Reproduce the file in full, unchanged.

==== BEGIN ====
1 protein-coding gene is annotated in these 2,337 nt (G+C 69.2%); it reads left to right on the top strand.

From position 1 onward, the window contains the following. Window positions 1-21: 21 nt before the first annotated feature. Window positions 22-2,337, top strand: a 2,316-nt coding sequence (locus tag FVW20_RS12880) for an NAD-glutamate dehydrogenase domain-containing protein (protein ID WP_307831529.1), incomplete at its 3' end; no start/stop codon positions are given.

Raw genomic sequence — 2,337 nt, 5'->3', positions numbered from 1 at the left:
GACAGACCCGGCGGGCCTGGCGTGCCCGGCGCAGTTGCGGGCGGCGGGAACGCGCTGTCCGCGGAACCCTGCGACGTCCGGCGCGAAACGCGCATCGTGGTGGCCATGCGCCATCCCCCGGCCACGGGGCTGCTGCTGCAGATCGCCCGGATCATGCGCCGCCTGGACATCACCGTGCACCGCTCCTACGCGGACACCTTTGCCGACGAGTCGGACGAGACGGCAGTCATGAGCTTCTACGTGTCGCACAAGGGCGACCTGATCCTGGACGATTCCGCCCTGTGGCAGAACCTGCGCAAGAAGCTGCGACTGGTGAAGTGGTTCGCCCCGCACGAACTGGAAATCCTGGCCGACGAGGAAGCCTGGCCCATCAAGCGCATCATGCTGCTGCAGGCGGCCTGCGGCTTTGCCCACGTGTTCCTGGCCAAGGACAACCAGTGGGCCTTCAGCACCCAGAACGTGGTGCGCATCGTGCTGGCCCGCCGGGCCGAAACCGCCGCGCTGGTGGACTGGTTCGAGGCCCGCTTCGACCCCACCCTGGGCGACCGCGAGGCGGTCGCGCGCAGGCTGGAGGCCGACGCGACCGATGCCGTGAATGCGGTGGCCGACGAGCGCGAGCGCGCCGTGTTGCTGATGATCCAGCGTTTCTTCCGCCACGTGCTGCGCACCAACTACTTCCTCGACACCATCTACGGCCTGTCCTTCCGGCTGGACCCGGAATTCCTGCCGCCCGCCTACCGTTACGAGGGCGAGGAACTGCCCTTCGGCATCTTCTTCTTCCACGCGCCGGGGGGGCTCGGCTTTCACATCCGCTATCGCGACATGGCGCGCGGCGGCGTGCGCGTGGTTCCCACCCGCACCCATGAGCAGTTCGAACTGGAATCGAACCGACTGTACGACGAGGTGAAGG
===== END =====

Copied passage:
1 protein-coding gene is annotated in these 2,337 nt (G+C 69.2%); it reads left to right on the top strand.

From position 1 onward, the window contains the following. Window positions 1-21: 21 nt before the first annotated feature. Window positions 22-2,337, top strand: a 2,316-nt coding sequence (locus tag FVW20_RS12880) for an NAD-glutamate dehydrogenase domain-containing protein (protein ID WP_307831529.1), incomplete at its 3' end; no start/stop codon positions are given.

Raw genomic sequence — 2,337 nt, 5'->3', positions numbered from 1 at the left:
GACAGACCCGGCGGGCCTGGCGTGCCCGGCGCAGTTGCGGGCGGCGGGAACGCGCTGTCCGCGGAACCCTGCGACGTCCGGCGCGAAACGCGCATCGTGGTGGCCATGCGCCATCCCCCGGCCACGGGGCTGCTGCTGCAGATCGCCCGGATCATGCGCCGCCTGGACATCACCGTGCACCGCTCCTACGCGGACACCTTTGCCGACGAGTCGGACGAGACGGCAGTCATGAGCTTCTACGTGTCGCACAAGGGCGACCTGATCCTGGACGATTCCGCCCTGTGGCAGAACCTGCGCAAGAAGCTGCGACTGGTGAAGTGGTTCGCCCCGCACGAACTGGAAATCCTGGCCGACGAGGAAGCCTGGCCCATCAAGCGCATCATGCTGCTGCAGGCGGCCTGCGGCTTTGCCCACGTGTTCCTGGCCAAGGACAACCAGTGGGCCTTCAGCACCCAGAACGTGGTGCGCATCGTGCTGGCCCGCCGGGCCGAAACCGCCGCGCTGGTGGACTGGTTCGAGGCCCGCTTCGACCCCACCCTGGGCGACCGCGAGGCGGTCGCGCGCAGGCTGGAGGCCGACGCGACCGATGCCGTGAATGCGGTGGCCGACGAGCGCGAGCGCGCCGTGTTGCTGATGATCCAGCGTTTCTTCCGCCACGTGCTGCGCACCAACTACTTCCTCGACACCATCTACGGCCTGTCCTTCCGGCTGGACCCGGAATTCCTGCCGCCCGCCTACCGTTACGAGGGCGAGGAACTGCCCTTCGGCATCTTCTTCTTCCACGCGCCGGGGGGGCTCGGCTTTCACATCCGCTATCGCGACATGGCGCGCGGCGGCGTGCGCGTGGTTCCCACCCGCACCCATGAGCAGTTCGAACTGGAATCGAACCGACTGTACGACGAGGTGAAGG